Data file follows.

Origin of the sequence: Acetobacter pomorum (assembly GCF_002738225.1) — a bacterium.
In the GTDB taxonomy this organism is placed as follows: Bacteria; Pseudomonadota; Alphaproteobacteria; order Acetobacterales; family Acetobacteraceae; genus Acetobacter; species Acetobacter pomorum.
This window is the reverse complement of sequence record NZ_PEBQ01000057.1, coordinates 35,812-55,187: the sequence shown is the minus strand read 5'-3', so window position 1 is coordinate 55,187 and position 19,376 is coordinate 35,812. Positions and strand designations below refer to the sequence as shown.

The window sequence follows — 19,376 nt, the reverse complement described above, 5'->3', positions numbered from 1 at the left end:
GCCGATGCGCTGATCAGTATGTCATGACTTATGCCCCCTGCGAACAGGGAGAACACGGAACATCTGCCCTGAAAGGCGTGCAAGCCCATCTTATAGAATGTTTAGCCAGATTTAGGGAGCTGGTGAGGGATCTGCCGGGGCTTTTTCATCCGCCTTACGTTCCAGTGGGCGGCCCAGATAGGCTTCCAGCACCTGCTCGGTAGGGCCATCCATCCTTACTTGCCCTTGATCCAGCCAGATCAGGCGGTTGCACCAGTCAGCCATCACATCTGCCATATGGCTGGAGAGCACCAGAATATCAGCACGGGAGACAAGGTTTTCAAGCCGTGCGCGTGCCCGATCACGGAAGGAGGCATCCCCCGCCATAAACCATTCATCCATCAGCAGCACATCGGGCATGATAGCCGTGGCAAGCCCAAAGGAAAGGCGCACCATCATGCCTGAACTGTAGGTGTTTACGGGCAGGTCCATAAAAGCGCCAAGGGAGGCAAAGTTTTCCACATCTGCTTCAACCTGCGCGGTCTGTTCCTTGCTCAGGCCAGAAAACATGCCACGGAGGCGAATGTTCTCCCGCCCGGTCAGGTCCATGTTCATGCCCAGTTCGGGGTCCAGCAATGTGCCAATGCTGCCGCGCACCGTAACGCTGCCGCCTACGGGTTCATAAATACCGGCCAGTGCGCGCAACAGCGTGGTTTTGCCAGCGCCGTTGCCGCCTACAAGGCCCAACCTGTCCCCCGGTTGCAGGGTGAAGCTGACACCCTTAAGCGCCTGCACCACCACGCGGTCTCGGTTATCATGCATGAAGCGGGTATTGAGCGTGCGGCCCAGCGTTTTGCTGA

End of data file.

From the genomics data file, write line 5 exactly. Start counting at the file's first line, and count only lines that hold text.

GCCGATGCGCTGATCAGTATGTCATGACTTATGCCCCCTGCGAACAGGGAGAACACGGAACATCTGCCCTGAAAGGCGTGCAAGCCCATCTTATAGAATGTTTAGCCAGATTTAGGGAGCTGGTGAGGGATCTGCCGGGGCTTTTTCATCCGCCTTACGTTCCAGTGGGCGGCCCAGATAGGCTTCCAGCACCTGCTCGGTAGGGCCATCCATCCTTACTTGCCCTTGATCCAGCCAGATCAGGCGGTTGCACCAGTCAGCCATCACATCTGCCATATGGCTGGAGAGCACCAGAATATCAGCACGGGAGACAAGGTTTTCAAGCCGTGCGCGTGCCCGATCACGGAAGGAGGCATCCCCCGCCATAAACCATTCATCCATCAGCAGCACATCGGGCATGATAGCCGTGGCAAGCCCAAAGGAAAGGCGCACCATCATGCCTGAACTGTAGGTGTTTACGGGCAGGTCCATAAAAGCGCCAAGGGAGGCAAAGTTTTCCACATCTGCTTCAACCTGCGCGGTCTGTTCCTTGCTCAGGCCAGAAAACATGCCACGGAGGCGAATGTTCTCCCGCCCGGTCAGGTCCATGTTCATGCCCAGTTCGGGGTCCAGCAATGTGCCAATGCTGCCGCGCACCGTAACGCTGCCGCCTACGGGTTCATAAATACCGGCCAGTGCGCGCAACAGCGTGGTTTTGCCAGCGCCGTTGCCGCCTACAAGGCCCAACCTGTCCCCCGGTTGCAGGGTGAAGCTGACACCCTTAAGCGCCTGCACCACCACGCGGTCTCGGTTATCATGCATGAAGCGGGTATTGAGCGTGCGGCCCAGCGTTTTGCTGA